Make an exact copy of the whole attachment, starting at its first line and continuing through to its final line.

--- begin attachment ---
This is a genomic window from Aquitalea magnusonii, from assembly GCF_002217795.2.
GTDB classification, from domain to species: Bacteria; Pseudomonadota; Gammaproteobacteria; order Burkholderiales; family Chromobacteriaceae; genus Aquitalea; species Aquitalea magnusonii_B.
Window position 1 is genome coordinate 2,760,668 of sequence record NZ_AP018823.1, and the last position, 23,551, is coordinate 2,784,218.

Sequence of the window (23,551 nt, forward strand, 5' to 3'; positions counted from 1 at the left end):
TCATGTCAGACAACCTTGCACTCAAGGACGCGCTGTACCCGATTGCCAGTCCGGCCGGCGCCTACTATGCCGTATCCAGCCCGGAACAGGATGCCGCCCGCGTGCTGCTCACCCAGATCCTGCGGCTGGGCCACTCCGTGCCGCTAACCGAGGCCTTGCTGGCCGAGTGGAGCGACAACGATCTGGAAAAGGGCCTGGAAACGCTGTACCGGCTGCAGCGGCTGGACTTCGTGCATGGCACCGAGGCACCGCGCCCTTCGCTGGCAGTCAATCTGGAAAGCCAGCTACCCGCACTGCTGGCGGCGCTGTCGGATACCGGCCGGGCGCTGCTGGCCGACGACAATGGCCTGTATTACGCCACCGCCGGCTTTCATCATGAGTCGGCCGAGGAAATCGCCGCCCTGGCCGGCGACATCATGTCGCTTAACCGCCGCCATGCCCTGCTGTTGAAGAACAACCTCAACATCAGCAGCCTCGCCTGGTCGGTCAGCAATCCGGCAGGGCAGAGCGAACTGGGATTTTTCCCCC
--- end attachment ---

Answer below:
This is a genomic window from Aquitalea magnusonii, from assembly GCF_002217795.2.
GTDB classification, from domain to species: Bacteria; Pseudomonadota; Gammaproteobacteria; order Burkholderiales; family Chromobacteriaceae; genus Aquitalea; species Aquitalea magnusonii_B.
Window position 1 is genome coordinate 2,760,668 of sequence record NZ_AP018823.1, and the last position, 23,551, is coordinate 2,784,218.

Sequence of the window (23,551 nt, forward strand, 5' to 3'; positions counted from 1 at the left end):
TCATGTCAGACAACCTTGCACTCAAGGACGCGCTGTACCCGATTGCCAGTCCGGCCGGCGCCTACTATGCCGTATCCAGCCCGGAACAGGATGCCGCCCGCGTGCTGCTCACCCAGATCCTGCGGCTGGGCCACTCCGTGCCGCTAACCGAGGCCTTGCTGGCCGAGTGGAGCGACAACGATCTGGAAAAGGGCCTGGAAACGCTGTACCGGCTGCAGCGGCTGGACTTCGTGCATGGCACCGAGGCACCGCGCCCTTCGCTGGCAGTCAATCTGGAAAGCCAGCTACCCGCACTGCTGGCGGCGCTGTCGGATACCGGCCGGGCGCTGCTGGCCGACGACAATGGCCTGTATTACGCCACCGCCGGCTTTCATCATGAGTCGGCCGAGGAAATCGCCGCCCTGGCCGGCGACATCATGTCGCTTAACCGCCGCCATGCCCTGCTGTTGAAGAACAACCTCAACATCAGCAGCCTCGCCTGGTCGGTCAGCAATCCGGCAGGGCAGAGCGAACTGGGATTTTTCCCCC